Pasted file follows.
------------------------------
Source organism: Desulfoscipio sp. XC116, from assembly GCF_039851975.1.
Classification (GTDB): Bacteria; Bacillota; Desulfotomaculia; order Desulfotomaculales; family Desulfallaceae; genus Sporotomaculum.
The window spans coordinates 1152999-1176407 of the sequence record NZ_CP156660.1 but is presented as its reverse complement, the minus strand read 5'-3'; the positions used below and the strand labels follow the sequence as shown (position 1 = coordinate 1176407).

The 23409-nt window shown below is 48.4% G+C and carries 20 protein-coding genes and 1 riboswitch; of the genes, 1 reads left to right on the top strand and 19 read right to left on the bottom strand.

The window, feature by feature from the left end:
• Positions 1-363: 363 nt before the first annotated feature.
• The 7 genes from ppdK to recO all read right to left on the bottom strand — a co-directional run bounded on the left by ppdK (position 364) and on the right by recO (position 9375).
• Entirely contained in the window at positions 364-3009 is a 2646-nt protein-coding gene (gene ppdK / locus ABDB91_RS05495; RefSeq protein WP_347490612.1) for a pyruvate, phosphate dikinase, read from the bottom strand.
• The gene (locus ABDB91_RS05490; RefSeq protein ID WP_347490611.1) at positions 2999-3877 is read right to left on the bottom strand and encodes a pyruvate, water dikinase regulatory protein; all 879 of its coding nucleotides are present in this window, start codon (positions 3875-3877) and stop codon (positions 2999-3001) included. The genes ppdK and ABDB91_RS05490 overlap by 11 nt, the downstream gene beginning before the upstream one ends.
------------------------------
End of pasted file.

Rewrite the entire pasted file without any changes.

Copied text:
Source organism: Desulfoscipio sp. XC116, from assembly GCF_039851975.1.
Classification (GTDB): Bacteria; Bacillota; Desulfotomaculia; order Desulfotomaculales; family Desulfallaceae; genus Sporotomaculum.
The window spans coordinates 1152999-1176407 of the sequence record NZ_CP156660.1 but is presented as its reverse complement, the minus strand read 5'-3'; the positions used below and the strand labels follow the sequence as shown (position 1 = coordinate 1176407).

The 23409-nt window shown below is 48.4% G+C and carries 20 protein-coding genes and 1 riboswitch; of the genes, 1 reads left to right on the top strand and 19 read right to left on the bottom strand.

The window, feature by feature from the left end:
• Positions 1-363: 363 nt before the first annotated feature.
• The 7 genes from ppdK to recO all read right to left on the bottom strand — a co-directional run bounded on the left by ppdK (position 364) and on the right by recO (position 9375).
• Entirely contained in the window at positions 364-3009 is a 2646-nt protein-coding gene (gene ppdK / locus ABDB91_RS05495; RefSeq protein WP_347490612.1) for a pyruvate, phosphate dikinase, read from the bottom strand.
• The gene (locus ABDB91_RS05490; RefSeq protein ID WP_347490611.1) at positions 2999-3877 is read right to left on the bottom strand and encodes a pyruvate, water dikinase regulatory protein; all 879 of its coding nucleotides are present in this window, start codon (positions 3875-3877) and stop codon (positions 2999-3001) included. The genes ppdK and ABDB91_RS05490 overlap by 11 nt, the downstream gene beginning before the upstream one ends.